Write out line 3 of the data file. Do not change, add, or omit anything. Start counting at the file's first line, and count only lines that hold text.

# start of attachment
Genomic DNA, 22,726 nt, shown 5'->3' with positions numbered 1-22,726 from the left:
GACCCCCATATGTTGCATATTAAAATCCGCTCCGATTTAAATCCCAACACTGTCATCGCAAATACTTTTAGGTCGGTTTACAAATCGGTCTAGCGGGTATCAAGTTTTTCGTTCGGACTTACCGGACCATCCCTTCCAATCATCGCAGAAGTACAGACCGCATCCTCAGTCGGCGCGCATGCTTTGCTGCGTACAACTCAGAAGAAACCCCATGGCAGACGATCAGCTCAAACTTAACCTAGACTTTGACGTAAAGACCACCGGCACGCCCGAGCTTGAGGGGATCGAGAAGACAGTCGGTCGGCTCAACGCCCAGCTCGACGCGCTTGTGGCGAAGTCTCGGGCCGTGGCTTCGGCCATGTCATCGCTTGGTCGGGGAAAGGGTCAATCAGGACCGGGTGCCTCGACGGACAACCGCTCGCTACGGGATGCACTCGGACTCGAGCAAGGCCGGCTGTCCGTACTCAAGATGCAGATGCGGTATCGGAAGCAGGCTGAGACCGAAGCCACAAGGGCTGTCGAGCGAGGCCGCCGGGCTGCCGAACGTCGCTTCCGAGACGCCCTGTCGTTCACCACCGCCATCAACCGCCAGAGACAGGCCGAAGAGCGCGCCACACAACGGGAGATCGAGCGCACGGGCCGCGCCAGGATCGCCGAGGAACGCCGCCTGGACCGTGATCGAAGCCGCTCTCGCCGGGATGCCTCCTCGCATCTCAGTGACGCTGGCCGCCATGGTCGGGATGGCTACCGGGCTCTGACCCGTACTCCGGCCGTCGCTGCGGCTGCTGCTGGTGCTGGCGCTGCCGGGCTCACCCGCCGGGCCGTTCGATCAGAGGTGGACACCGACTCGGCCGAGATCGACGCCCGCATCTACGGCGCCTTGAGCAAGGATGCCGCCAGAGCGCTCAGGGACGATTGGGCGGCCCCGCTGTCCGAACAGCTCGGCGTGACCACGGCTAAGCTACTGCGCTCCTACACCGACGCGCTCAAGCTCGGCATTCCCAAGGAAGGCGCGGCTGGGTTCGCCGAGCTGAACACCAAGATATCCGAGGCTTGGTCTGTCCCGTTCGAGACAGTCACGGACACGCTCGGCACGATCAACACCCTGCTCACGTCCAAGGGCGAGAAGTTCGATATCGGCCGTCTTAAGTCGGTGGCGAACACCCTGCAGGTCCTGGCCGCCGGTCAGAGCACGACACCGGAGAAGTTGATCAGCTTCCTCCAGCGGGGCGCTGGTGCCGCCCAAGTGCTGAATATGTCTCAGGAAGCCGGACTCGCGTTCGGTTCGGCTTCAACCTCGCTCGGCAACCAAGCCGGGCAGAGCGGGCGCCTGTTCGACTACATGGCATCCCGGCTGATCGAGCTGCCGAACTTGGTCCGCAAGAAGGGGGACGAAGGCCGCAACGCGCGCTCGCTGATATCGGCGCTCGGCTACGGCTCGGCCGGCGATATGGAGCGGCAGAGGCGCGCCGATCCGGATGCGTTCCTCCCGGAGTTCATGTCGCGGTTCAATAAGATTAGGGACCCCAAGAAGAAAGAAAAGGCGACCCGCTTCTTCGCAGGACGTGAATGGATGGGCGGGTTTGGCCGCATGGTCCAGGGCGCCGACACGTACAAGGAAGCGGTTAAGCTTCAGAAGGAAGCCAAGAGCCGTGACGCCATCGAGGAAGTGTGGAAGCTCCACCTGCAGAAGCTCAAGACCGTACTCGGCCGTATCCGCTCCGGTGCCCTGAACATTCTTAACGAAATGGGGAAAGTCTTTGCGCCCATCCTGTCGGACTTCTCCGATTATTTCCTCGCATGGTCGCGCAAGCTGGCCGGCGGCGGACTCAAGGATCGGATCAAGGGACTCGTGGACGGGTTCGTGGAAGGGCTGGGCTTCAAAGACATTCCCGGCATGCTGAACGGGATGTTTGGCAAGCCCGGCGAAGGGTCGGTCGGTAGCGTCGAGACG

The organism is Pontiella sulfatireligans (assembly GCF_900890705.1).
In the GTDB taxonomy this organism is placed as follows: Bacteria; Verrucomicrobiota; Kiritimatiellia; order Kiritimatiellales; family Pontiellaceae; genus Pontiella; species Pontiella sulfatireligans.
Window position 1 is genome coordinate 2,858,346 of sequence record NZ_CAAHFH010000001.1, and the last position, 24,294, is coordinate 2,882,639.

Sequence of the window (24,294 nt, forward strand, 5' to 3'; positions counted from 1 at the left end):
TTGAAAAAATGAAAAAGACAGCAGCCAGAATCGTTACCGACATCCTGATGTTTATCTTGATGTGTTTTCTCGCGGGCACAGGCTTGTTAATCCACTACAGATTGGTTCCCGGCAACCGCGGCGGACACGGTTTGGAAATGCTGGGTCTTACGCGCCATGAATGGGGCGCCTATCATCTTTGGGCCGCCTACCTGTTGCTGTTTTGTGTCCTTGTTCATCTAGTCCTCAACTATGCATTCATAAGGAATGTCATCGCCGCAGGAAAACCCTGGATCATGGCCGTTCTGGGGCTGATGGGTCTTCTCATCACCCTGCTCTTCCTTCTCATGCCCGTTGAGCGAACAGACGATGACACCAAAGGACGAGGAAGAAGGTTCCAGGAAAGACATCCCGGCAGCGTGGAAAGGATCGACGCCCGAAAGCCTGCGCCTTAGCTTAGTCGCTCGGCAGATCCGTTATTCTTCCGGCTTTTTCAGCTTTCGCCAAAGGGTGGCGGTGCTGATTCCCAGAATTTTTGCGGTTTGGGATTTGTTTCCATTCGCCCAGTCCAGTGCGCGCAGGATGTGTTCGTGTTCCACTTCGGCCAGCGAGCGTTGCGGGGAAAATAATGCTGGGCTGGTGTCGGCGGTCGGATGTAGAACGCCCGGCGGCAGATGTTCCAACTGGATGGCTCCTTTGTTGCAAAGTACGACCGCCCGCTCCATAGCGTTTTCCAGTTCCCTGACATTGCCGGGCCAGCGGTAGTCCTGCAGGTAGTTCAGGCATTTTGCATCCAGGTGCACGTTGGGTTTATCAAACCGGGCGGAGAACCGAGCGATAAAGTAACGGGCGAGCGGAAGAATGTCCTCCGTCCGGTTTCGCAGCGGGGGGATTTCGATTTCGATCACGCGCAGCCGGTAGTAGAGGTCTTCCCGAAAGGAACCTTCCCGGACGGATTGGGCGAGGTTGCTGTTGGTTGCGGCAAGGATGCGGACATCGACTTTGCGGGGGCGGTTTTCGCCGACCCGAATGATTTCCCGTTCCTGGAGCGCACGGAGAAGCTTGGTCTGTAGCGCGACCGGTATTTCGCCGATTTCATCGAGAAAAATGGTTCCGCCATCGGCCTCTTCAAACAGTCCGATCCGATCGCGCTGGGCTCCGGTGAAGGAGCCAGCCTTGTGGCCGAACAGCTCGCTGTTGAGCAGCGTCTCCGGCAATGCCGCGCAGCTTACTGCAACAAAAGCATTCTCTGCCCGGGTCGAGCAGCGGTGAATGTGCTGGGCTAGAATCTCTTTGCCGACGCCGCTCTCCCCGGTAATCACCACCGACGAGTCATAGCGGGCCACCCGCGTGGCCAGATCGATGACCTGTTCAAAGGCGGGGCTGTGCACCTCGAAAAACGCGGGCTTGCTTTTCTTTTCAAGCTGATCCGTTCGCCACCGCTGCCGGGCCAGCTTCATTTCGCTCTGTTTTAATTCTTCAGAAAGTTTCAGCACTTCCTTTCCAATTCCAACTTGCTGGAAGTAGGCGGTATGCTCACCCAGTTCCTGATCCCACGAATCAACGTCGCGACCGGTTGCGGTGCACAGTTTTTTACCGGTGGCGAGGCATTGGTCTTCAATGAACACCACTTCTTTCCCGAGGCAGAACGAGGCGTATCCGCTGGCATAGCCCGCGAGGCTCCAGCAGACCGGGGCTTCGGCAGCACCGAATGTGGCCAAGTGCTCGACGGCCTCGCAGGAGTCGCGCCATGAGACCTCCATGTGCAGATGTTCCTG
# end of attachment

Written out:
The organism is Pontiella sulfatireligans (assembly GCF_900890705.1).